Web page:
Apsens stunt by Melissa Grace on TheLesbianReview.comAspen’s Stunt by Melissa Grace is an interesting book. The story is fairly simple and quite sweet, the characters are not very layered or complicated and there are a couple of typos and some incorrect grammar. Even so, I found myself enjoying it.

There is something really lovely about the way Melissa Grace writes. It is simple and easy. It’s the kind of book that isn’t taxing for the brain. You know those movies that you go to when you just want something nice to watch? Well, this book is like that.

It is the story of Aspen, a motocross rider who lives on a farm in a small town. Since her mother died, it has just been her and her father, so they are very close. Unfortunately, times have been tough financially and the farm is in danger of being lost to the bank.

Unexpectedly Aspen gets a phone call from an agent who offers her the role as a stuntwoman in a large Hollywood film. She jumps at the opportunity to earn enough money to get the farm out of debt and leaves the safety of home for the unknown.

On set she meets the film star, Wren Emerson and Wren seems to dislike her initially.

The film’s make up artist is determined to date Aspen and she asks Wren to put in a good word.

Wren, although irritated by the request, opens up to Apsen and sets up the date. In the mean time Wren and Apsen start having feeling for each other. (But I must warn you this is really subtle you have to have a microscope to read between the lines here.)

Wren helps the make up artist to set up the perfect date for Aspen. But, as with any good romance if characters were meant to be together, they will be together and even the perfect date can’t stop fate.

The Characters

I would like to see some more depth in the characters and a little more obvious chemistry.

I found Aspen’s father a little overbearing and childish, but the girls were sweet enough that I found myself cheering them on.

The Writing Style

It is a light read. It’s a good book to pick up when you are looking for an easy, happy read that is not emotionally taxing.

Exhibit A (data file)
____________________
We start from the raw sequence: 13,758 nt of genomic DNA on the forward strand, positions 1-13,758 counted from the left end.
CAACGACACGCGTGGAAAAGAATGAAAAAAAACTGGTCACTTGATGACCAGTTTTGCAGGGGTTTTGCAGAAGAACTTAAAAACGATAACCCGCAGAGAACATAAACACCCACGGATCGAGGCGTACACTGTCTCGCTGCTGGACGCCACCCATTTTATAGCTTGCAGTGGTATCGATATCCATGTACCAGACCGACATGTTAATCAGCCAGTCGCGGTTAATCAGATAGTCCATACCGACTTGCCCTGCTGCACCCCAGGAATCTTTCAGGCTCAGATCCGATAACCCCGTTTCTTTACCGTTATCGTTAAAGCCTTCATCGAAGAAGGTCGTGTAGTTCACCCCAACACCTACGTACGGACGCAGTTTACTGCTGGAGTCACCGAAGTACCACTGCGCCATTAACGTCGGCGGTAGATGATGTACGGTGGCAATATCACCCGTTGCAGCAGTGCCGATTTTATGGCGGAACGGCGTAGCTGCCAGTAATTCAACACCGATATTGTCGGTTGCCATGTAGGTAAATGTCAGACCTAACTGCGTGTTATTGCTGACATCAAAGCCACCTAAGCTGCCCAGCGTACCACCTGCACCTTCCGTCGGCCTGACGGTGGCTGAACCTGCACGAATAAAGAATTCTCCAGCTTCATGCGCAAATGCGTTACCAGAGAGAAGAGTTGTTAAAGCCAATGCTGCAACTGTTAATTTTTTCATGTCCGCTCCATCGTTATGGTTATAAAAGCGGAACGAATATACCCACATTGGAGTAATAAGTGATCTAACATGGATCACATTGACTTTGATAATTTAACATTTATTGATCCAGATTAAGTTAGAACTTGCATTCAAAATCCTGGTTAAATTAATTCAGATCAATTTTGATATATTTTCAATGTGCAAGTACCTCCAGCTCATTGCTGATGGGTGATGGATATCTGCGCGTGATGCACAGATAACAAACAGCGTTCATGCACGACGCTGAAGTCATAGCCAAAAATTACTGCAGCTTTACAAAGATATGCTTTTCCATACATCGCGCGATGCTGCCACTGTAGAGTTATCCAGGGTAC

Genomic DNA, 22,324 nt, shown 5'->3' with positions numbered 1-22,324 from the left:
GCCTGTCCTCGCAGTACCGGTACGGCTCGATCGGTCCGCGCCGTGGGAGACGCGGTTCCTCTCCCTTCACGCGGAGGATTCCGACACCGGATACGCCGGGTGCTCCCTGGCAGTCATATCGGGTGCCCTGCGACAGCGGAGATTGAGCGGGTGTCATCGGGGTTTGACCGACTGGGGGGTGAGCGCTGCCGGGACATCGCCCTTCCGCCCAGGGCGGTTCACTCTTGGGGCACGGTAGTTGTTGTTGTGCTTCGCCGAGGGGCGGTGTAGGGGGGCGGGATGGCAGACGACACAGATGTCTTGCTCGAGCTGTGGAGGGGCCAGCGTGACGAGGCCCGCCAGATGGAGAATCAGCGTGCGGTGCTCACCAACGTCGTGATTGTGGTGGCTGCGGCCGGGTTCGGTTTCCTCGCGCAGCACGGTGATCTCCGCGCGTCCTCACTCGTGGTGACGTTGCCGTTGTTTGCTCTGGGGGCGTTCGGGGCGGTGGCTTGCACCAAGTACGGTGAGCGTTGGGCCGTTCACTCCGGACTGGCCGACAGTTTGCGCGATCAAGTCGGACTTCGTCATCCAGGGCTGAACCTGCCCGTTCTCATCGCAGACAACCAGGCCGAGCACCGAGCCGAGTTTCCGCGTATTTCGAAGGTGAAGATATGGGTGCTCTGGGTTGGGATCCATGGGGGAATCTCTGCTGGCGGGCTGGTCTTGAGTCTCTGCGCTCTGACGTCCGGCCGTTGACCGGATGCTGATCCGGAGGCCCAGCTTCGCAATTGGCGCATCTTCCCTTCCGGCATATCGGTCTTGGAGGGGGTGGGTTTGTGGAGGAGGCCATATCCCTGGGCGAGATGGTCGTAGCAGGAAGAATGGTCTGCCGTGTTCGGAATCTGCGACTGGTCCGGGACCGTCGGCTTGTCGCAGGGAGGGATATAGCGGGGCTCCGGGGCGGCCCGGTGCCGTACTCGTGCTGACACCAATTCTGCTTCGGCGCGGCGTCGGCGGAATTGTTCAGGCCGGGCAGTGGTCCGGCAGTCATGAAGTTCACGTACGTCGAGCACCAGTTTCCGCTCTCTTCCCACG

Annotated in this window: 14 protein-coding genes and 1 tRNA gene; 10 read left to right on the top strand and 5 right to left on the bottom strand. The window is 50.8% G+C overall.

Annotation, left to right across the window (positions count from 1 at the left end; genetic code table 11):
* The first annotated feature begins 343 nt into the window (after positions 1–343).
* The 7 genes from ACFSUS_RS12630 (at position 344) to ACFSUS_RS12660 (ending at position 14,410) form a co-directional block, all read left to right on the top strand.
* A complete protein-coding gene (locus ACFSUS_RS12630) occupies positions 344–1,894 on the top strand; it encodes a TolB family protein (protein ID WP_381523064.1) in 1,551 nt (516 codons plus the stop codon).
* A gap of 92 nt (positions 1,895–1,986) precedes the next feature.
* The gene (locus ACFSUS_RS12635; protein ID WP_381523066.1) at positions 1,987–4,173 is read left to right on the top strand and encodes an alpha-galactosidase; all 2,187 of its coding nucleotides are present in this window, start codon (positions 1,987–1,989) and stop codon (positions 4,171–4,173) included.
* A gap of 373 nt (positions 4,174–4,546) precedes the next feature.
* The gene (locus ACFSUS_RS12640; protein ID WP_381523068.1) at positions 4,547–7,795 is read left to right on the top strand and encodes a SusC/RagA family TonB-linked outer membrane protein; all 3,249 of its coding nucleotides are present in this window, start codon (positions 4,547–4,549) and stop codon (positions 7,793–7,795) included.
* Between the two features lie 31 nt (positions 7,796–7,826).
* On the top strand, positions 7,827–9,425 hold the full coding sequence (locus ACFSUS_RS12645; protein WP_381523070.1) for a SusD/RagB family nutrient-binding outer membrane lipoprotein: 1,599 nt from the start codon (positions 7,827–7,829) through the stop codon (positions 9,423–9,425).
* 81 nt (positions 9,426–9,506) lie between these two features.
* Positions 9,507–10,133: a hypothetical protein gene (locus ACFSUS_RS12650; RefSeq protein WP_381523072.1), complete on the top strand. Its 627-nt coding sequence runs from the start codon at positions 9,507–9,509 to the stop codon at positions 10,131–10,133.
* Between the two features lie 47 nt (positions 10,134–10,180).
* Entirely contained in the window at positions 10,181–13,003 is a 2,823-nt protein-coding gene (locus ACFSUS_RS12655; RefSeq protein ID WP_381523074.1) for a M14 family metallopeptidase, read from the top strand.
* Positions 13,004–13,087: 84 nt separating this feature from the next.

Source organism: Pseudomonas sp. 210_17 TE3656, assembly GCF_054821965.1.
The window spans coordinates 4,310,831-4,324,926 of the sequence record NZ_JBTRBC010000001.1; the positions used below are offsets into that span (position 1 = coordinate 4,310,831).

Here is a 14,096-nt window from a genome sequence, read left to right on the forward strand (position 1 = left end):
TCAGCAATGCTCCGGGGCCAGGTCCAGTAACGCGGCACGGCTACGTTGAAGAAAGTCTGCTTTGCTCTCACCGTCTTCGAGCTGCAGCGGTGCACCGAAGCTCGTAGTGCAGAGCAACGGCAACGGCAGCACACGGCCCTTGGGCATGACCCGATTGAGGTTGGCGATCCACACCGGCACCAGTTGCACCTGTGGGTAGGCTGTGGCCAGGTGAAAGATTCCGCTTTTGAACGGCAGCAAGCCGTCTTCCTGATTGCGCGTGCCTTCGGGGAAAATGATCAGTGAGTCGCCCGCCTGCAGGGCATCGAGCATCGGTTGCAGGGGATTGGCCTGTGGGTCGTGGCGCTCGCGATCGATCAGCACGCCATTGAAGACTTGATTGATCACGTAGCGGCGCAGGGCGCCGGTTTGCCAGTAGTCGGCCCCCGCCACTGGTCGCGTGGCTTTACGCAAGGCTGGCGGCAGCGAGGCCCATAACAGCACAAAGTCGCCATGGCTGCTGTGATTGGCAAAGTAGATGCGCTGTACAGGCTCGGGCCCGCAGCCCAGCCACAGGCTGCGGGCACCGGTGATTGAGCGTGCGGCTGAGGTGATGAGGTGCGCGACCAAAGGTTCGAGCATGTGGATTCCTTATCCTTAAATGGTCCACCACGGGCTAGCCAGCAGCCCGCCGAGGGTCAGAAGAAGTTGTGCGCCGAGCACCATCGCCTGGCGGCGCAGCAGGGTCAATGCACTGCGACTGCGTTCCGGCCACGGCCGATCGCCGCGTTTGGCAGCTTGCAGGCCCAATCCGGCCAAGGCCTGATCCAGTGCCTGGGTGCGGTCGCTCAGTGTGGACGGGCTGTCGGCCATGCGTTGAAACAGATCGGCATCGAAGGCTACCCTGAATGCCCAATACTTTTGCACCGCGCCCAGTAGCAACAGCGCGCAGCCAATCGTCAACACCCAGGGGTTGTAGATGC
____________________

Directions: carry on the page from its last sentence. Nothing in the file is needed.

The Pros

I really enjoyed it. Melissa Grace did a particularly good job explaining the bike stunts that Aspen did making it easy to picture them and be impressed. Either Grace is a fan of motocross or she is a rider herself.

The Cons

There were some typos and grammatical problems. I am also not a huge fan of the cover, I see why all the elements are there but it really doesn’t do justice to the kind of novel that it is.

The Conclusion

It’s a decent light read. Get it when you want something sweet to read at night after a taxing day.

Excerpt from Aspen’s Stunt by Melissa Grace

“Did you see that girl that just walked in?”

Wren turned her head to see Aspen seated across the room. “Who, Aspen?”

“That’s Aspen?”

“Sh, not so loud.”

“Okay, okay.” Kerri situated the hair iron in position atop Wren’s head like there had been no interruption. “ So that’s Aspen,” she spoke through the side of her mouth. “ She is so not what I expected.”

“How do you mean?” Wren shifted uncomfortably in her chair.

“Well, when you told me you didn’t understand why she was chosen as your stunt double because her looks, I thought she would be hideous. She is so not hideous. Not. At. All.”

Wren looked into the mirror when she could sneak a glimpse of Aspen’s reflection.

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Note: I received a free review copy of Aspen’s Stunt by Melissa Grace. No money was exchanged for this review. I will always review books as honestly as possible and on occasion I refuse to review books.

About the author

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Sheena is the founder of The Lesbian Review.

She discovered lesbian fiction when she was 19. Radclyffe and Karin Kallmaker soon became favourite authors and she spent a large part of her hard earned income on shipping books from Amazon.com to her home in South Africa.

Over the years she became frustrated with purchasing mediocre lesbian fiction feeling like it was a waste of her money and time. And so she decided to share only the best books and movies with lesbians who are looking for only the best. And so, The Lesbian Review was born